One of the best ways to remember to eat snacks regularly is to plan ahead. If you fail to plan, you plan to fail.
Try pre-portioned snacks in small containers or bags so kids and family members can easily access them. Great pre-portioned snacks could consist of cut-up fruit, 1-ounce portions of nuts or seeds, bags of baby carrots, slices of bell peppers, or crackers with low-fat cheese, hummus or peanut butter.
Make sure to pack your purse, workbag, backpack and car with shelf-stable snacks that you can eat on the go when you’re crunched for time.
Keeping snacks visible is a great tool to help remember to eat them. Try leaving a bowl of fresh fruit and vegetables on the counter and make sure to wash them right away when you get home from grocery shopping so they’re ready to eat.
Healthy snacks don’t have to cost much and can be affordable if you’re on a budget. Stock up on fruits and vegetables that are in season (and therefore cheaper in price); wash and freeze for a later date.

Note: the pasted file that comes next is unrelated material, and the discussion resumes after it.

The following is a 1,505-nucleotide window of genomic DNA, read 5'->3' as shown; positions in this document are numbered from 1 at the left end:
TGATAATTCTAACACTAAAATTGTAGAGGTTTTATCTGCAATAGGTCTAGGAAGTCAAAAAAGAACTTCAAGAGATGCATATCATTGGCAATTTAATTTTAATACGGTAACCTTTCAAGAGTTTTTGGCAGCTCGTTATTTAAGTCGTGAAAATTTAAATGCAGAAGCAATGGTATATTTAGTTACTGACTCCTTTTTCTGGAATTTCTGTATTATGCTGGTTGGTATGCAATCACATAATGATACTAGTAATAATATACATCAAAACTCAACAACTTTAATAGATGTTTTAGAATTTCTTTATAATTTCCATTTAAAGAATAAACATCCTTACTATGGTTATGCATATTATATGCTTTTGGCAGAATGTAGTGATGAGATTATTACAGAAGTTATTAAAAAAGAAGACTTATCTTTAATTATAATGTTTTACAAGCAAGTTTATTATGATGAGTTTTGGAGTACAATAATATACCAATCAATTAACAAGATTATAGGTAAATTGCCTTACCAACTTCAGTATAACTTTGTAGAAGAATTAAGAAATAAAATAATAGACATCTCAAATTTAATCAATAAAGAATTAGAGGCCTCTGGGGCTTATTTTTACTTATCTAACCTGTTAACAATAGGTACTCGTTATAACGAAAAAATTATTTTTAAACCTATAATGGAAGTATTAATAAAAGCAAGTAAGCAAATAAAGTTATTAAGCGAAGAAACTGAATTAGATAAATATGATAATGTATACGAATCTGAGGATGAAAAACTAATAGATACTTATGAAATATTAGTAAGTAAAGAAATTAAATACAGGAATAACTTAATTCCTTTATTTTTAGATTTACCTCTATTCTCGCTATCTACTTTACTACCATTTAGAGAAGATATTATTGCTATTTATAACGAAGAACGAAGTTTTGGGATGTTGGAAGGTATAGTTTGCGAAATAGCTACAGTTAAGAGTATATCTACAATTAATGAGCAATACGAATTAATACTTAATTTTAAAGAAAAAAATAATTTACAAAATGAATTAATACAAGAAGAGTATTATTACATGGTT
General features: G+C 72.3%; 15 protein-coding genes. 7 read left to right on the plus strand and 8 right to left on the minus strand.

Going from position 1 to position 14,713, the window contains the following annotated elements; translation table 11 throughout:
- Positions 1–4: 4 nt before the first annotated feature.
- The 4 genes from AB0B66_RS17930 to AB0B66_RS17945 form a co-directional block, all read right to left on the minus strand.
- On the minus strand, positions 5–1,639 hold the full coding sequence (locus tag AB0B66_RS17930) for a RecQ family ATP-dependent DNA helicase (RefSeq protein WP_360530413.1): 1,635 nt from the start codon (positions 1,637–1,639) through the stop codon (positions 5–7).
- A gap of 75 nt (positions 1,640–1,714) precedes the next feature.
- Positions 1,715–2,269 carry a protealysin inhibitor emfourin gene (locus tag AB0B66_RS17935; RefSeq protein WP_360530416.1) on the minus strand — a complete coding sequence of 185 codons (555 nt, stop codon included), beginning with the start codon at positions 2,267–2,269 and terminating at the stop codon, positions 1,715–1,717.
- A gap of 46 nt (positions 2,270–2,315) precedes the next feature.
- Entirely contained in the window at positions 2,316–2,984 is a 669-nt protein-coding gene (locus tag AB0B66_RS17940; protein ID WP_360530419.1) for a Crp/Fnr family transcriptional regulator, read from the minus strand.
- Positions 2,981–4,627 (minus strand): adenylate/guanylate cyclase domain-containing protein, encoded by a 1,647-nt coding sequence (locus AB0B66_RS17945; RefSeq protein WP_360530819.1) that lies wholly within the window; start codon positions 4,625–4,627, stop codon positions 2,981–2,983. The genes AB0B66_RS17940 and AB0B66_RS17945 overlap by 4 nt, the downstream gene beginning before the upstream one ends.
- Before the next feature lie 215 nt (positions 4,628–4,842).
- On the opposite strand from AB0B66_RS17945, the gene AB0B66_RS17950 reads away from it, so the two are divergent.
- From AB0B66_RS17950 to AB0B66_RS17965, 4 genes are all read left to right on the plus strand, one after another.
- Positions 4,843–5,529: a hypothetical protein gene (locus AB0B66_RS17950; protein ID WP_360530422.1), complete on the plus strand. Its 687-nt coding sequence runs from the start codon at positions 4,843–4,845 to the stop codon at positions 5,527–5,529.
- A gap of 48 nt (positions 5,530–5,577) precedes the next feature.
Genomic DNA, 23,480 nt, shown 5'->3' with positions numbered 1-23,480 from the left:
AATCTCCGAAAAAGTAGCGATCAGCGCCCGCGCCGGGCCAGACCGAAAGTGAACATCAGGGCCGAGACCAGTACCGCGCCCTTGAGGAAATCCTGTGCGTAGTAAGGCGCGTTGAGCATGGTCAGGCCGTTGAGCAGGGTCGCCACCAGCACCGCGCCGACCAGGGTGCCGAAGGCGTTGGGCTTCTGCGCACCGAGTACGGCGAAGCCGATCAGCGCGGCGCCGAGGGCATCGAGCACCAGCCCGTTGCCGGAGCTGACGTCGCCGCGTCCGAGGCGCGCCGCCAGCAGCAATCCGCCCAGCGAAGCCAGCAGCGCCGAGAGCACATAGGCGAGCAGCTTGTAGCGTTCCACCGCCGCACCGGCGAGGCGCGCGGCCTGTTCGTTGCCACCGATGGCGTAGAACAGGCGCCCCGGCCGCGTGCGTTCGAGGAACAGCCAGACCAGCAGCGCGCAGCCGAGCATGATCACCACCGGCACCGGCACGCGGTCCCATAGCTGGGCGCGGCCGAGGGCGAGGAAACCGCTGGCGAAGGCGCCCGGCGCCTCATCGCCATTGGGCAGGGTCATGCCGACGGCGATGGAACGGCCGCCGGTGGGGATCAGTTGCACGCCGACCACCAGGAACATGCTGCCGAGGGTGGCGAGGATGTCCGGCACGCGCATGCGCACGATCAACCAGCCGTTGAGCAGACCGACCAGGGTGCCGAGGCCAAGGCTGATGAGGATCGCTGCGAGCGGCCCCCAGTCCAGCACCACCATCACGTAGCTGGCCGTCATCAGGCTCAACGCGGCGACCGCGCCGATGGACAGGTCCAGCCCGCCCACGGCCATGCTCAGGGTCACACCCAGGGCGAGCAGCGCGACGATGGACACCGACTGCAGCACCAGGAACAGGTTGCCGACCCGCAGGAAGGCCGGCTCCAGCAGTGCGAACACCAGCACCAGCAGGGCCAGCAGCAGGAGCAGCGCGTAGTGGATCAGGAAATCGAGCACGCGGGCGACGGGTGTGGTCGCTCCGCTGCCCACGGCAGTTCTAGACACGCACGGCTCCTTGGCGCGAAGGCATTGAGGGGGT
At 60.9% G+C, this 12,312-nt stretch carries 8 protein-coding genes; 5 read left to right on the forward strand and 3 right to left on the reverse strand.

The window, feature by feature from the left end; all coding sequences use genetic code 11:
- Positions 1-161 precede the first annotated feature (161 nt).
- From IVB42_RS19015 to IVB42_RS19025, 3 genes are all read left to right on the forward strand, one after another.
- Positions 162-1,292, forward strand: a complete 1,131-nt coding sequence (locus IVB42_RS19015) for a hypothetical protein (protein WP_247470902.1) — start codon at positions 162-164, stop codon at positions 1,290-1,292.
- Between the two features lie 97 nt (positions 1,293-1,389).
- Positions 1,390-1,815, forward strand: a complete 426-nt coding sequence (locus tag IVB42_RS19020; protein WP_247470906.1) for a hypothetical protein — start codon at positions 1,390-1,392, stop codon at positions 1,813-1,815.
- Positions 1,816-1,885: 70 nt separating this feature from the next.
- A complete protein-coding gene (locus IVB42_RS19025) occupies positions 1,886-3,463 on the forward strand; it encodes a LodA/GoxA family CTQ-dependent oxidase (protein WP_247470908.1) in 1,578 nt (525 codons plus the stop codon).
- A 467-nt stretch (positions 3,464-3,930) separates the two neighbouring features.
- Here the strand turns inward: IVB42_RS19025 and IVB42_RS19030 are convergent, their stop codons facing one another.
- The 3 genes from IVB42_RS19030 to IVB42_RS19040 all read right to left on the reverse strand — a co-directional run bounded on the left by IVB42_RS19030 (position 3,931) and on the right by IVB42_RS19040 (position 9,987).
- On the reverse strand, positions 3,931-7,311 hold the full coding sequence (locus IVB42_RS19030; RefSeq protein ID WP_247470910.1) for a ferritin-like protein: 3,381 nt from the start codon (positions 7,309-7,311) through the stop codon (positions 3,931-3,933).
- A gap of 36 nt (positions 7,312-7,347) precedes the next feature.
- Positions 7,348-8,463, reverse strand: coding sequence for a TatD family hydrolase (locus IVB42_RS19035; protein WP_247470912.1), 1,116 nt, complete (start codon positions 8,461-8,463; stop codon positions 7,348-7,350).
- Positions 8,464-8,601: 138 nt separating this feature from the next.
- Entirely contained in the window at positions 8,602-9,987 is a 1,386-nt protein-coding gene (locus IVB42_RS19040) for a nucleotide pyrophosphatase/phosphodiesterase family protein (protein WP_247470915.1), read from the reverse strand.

Also, if the budget is tight, pick one or two healthy snacks and eat those everyday for a week, then switch to a new snack.
One issue some parents experience is getting snacks into their active kids during school hours when snacks are prohibited in classrooms and lockers. If you are concerned, talk to your school staff to see if they will allow your child to have a quick, supervised snack between classes.
Remember, snacks are important for all ages and having regular, portion-controlled, nutrient-rich snacks can be important for adequate nutrition and an overall healthy lifestyle.
USDA ARS MyPyramid Intakes and Snacking Patterns of US Adults, from What we Eat in America, NHANES 2007-2008. Dietary Data Brief No. 5 June 2011.